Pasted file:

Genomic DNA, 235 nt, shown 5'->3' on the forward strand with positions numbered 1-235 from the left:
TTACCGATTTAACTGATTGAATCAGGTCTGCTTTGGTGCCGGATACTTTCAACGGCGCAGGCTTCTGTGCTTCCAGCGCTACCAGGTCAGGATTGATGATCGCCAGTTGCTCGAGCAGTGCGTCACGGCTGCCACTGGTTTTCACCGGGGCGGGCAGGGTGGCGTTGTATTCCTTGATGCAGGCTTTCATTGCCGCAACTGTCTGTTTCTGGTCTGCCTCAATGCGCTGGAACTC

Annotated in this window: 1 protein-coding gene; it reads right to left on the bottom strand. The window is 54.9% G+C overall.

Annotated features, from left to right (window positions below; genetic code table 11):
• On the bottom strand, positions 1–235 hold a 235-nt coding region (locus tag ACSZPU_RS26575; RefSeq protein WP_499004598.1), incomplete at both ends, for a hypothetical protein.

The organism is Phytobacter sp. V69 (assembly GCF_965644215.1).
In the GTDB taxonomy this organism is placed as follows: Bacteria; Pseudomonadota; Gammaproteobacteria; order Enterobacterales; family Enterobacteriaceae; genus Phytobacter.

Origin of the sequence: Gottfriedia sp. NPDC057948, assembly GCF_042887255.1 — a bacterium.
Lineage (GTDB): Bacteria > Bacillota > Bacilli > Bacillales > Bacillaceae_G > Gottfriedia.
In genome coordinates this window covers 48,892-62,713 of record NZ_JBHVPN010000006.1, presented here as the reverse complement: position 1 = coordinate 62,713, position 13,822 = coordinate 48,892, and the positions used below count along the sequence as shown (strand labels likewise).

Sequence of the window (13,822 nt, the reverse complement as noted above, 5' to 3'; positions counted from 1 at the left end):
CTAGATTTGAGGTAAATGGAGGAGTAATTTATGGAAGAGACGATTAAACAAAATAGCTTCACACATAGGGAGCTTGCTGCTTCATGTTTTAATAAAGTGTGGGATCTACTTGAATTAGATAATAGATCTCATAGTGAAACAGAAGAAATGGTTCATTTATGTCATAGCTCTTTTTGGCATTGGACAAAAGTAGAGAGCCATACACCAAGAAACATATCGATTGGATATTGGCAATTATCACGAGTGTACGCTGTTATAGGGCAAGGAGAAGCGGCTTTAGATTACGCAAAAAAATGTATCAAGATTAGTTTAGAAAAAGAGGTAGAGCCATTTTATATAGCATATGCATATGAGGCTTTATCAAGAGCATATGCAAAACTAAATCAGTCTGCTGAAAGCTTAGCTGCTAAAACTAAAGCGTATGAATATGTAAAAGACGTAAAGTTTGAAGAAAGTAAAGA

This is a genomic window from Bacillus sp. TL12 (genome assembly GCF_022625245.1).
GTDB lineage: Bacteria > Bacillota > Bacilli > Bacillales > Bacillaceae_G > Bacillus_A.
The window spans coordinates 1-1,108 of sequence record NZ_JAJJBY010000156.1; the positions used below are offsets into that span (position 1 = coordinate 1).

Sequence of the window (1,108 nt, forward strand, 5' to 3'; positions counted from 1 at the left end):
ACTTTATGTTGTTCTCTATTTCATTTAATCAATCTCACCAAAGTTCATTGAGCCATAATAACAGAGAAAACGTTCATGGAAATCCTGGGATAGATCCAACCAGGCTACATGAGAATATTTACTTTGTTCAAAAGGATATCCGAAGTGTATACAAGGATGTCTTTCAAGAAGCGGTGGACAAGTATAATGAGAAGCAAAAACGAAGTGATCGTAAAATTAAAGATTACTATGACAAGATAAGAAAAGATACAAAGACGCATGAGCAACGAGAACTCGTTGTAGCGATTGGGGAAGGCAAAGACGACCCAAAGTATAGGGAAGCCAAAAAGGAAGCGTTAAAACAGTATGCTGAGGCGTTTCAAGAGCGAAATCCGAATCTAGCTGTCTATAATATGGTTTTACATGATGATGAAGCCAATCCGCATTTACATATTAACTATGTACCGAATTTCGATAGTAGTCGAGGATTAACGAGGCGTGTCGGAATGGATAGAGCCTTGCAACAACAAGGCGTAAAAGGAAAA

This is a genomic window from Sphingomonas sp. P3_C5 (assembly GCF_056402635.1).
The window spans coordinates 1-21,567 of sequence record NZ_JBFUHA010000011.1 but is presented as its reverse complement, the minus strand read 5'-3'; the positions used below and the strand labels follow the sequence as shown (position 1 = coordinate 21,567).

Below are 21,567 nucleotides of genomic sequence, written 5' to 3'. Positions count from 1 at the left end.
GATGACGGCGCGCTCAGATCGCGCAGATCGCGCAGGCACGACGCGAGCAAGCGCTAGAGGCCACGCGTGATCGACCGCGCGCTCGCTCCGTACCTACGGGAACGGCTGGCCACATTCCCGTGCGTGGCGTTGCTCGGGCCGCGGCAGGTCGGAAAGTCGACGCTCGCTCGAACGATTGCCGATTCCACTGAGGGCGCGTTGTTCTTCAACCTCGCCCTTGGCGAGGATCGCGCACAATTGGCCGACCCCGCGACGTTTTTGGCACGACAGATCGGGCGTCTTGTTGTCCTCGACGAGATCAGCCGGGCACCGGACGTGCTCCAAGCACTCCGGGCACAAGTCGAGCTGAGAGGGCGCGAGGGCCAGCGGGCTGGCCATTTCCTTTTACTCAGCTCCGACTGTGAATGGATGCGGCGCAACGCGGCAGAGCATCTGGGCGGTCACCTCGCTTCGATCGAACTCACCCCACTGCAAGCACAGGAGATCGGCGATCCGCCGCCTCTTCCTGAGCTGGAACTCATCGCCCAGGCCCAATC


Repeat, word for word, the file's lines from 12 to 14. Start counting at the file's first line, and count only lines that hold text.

CTAGATTTGAGGTAAATGGAGGAGTAATTTATGGAAGAGACGATTAAACAAAATAGCTTCACACATAGGGAGCTTGCTGCTTCATGTTTTAATAAAGTGTGGGATCTACTTGAATTAGATAATAGATCTCATAGTGAAACAGAAGAAATGGTTCATTTATGTCATAGCTCTTTTTGGCATTGGACAAAAGTAGAGAGCCATACACCAAGAAACATATCGATTGGATATTGGCAATTATCACGAGTGTACGCTGTTATAGGGCAAGGAGAAGCGGCTTTAGATTACGCAAAAAAATGTATCAAGATTAGTTTAGAAAAAGAGGTAGAGCCATTTTATATAGCATATGCATATGAGGCTTTATCAAGAGCATATGCAAAACTAAATCAGTCTGCTGAAAGCTTAGCTGCTAAAACTAAAGCGTATGAATATGTAAAAGACGTAAAGTTTGAAGAAAGTAAAGA

This is a genomic window from Bacillus sp. TL12 (genome assembly GCF_022625245.1).
GTDB lineage: Bacteria > Bacillota > Bacilli > Bacillales > Bacillaceae_G > Bacillus_A.